Its common for emcees from hip hops golden era (1986-95) to avoid tags such as old-school. Motor City vet Falah aint that guy. He embraces his inner Beat Street, and dares you to call him anything but old-school. Vocally, hes part Kool Keith, part Andre the Giant. His high-pitched delivery and anxious cadences set the tone here, and he uses each song to herald hip hops glory days. Biters, black women, graffiti artists and break dancers populate his mantras, and he celebrates them over classic break beats that push live DJ scratches to the forefront at nigh 100 beats per minute.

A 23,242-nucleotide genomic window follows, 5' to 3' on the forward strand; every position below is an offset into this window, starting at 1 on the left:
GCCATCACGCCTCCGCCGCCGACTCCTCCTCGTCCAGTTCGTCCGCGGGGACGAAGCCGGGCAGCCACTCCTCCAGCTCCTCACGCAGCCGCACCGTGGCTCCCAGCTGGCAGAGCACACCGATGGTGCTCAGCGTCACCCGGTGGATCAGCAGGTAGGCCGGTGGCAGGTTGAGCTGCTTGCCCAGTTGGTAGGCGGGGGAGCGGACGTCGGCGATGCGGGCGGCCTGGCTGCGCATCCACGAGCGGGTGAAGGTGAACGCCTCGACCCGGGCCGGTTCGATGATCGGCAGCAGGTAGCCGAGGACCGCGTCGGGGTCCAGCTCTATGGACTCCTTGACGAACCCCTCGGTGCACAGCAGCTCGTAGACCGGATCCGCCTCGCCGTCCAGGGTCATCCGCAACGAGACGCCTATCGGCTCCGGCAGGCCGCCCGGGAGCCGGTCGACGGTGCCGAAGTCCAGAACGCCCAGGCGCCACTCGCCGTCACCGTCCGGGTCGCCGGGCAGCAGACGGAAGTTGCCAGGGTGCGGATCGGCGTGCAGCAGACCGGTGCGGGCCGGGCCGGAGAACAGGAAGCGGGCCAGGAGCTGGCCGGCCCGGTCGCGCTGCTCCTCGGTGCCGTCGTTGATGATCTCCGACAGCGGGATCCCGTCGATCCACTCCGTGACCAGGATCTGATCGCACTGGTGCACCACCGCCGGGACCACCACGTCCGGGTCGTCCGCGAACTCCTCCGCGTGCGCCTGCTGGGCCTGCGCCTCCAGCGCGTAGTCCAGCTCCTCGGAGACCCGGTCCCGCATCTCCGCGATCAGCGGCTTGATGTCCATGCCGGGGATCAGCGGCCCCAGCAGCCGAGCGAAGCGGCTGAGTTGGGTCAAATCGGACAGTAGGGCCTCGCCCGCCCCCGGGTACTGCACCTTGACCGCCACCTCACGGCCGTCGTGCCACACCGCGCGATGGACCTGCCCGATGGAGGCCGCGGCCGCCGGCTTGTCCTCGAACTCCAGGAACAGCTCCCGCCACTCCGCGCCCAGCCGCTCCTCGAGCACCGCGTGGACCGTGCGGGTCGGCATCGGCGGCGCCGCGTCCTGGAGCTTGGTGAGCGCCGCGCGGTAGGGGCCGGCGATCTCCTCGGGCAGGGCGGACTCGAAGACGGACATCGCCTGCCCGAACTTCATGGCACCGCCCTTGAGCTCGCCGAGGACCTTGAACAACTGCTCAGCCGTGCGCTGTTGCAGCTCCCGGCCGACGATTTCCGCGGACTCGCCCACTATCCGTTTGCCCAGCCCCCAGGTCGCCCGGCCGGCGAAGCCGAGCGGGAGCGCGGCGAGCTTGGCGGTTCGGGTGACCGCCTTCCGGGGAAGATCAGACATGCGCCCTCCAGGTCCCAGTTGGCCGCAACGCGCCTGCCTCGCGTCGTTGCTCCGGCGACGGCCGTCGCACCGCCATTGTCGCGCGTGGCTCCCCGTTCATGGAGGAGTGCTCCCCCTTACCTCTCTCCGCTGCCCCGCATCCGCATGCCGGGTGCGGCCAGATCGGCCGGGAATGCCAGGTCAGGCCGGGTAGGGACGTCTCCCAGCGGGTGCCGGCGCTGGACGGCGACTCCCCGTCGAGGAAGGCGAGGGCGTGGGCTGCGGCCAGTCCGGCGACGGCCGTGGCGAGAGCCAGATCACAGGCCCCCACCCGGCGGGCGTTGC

Give It All You Got is Falahs pep rally for lovers of authentic hip hop. He sends a strong message on this as on many of his songs through extended endings and hyperactive arrangements. Think Big Daddy Kanes Lean on Me remix. This practice will undoubtedly test the patience of hip-hop fans who view canned radio rap as the real pudding. But with interludes clipped from seminal hip-hop films Beat Street and Wild Style, its clear that Falah couldnt care less about canned pop rap.
A cadre of cohorts, including Dogmatic, Wax Tax N Dre and Spec and Doc Soos of 3rd Kind, make this a Detroit affair spanning nearly three decades. Its an ear-curling nod to hip hops heyday.
Khary Kimani Turner writes about music for Metro Times. E-mail firstname.lastname@example.org.
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